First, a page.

Quite simply, they had been caught red-handed and the Nationalist high command decided that it was time for a strategic retreat in the face of damaging headlines, academic indignation and a direct challenge from the principal of St Andrews University. Their fall-back position had been signaled in Ms Robison’s absence at First Minister’s Questions.

“I absolutely endorse Prof Whatley’s objective and neutral chairing of the Five Million Questions campaign,” effused Mr Salmond. Furthermore, the historian was “absolutely entitled” to participate in the Better Together campaign “and I encourage him to do so”. Such magnanimity was indeed a far cry from the “dismay” evinced by Ms Robison’s e-mail nine days earlier.

But then we come to the interesting question – was it really Ms Robison’s e-mail? As the First Minister intoned: “The words ‘intimidation’ and ‘Shona Robison’ do not sit easily together.” On this point at least, it is tempting to agree with him. I know little of Ms Robison but she does not seem like a person who, on her own initiative, would fire off the tawdry text that has now emerged.

The truth is that this episode was part of a much wider pattern; the rarity being that it became public. It is the worst-kept secret in Scotland that anyone who puts their head above the parapet to disagree with the Nationalists can expect some variation of the same treatment. Universities and colleges are prime targets because of their dependence on Scottish Government funding but are by no means alone.

Scotland is a small country with an exceptionally high public sector dependency. There are very few areas of commercial, civic or academic life which the Scottish Government and its myriad quangos do not extend into with purse-strings to match. All the time, control over these organisations – through appointments and organisational restructuring – are being pulled towards the centre, under direct political control.

No matter who was in power, it would be a worrying trend. But when it happens under a political party which has a bad habit of identifying itself with the nation itself, as if this vested some higher authority, then the warning lights should be flashing. People in all walks of Scottish life must be able to speak their minds and express their interests freely in the months ahead, without fear of retribution. That is not currently the case.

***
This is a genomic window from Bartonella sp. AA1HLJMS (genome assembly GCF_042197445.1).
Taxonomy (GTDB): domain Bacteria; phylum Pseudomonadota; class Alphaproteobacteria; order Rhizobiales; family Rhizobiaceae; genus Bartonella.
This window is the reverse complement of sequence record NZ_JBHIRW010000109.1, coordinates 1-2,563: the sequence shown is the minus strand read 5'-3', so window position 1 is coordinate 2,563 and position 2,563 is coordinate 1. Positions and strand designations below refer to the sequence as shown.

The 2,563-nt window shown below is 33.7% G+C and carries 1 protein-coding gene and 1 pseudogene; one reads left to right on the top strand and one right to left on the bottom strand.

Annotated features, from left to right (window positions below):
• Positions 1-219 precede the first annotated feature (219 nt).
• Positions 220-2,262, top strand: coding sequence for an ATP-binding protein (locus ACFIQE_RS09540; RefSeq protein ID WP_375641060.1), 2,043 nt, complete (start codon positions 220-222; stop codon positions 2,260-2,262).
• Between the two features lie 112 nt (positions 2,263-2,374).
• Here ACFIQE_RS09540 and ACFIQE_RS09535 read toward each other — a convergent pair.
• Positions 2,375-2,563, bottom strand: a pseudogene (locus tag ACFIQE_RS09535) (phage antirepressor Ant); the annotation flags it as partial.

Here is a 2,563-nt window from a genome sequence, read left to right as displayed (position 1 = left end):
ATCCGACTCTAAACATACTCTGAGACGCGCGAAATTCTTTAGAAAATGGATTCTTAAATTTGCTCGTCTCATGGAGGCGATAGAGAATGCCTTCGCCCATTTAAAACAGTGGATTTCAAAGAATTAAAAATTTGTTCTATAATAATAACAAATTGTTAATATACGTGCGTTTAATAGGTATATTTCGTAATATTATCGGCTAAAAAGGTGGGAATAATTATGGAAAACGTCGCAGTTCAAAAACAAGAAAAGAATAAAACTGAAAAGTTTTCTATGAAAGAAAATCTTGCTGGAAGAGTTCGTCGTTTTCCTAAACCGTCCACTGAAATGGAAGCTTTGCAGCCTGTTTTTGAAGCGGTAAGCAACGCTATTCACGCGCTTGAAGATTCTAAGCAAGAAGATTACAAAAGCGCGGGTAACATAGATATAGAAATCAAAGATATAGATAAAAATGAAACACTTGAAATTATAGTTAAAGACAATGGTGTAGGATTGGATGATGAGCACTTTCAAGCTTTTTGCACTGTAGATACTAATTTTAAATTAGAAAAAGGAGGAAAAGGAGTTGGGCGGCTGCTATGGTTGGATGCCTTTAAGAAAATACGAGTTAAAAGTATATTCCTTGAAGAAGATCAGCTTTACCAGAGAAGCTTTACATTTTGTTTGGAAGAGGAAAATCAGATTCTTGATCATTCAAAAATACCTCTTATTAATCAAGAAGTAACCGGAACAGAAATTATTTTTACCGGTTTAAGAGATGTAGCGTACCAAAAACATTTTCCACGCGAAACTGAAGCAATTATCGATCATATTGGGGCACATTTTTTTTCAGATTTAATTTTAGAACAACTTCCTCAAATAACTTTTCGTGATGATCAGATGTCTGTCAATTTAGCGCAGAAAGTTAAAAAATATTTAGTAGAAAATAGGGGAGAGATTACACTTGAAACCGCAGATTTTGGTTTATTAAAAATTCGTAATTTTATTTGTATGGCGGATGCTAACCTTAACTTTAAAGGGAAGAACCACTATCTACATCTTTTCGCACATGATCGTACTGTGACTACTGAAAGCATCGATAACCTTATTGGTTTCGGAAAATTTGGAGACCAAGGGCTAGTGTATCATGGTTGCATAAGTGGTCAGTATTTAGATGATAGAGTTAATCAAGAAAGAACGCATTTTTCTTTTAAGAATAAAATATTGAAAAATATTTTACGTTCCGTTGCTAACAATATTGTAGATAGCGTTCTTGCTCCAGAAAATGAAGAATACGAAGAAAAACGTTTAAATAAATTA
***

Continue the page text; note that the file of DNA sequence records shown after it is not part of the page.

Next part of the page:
Chris Whatley was a particular bête noir of the Nationalists long before this latest, blundering challenge to his academic integrity. In his book, Scotland and The Union, published in 2006, he dismantled one of the precious myths on which Nationalism depends – that Scotland was “bought and sold for English gold” (while pointing out along the way that Burns wrote these words in an entirely different context from the Treaty of Union).

I doubt if we can look forward to Chris Whatley’s scholarship being imparted any time soon to the children in Scotland’s schools. But history is important to the current debate. We are fed a narrative which casts Scotland as a victim rather than a participant; the Union as a misery-engendering failure rather than the context within which more than 300 years of progress has been struggled for and, generally, won.

One of the great successes of the United Kingdom has been to establish and defend the freedom of expression on which democracy depends. The Scottish Government’s eager enforcers of assent through silence should relax. The more messengers they succeed in shooting, the greater the certainty of the message ultimately getting through.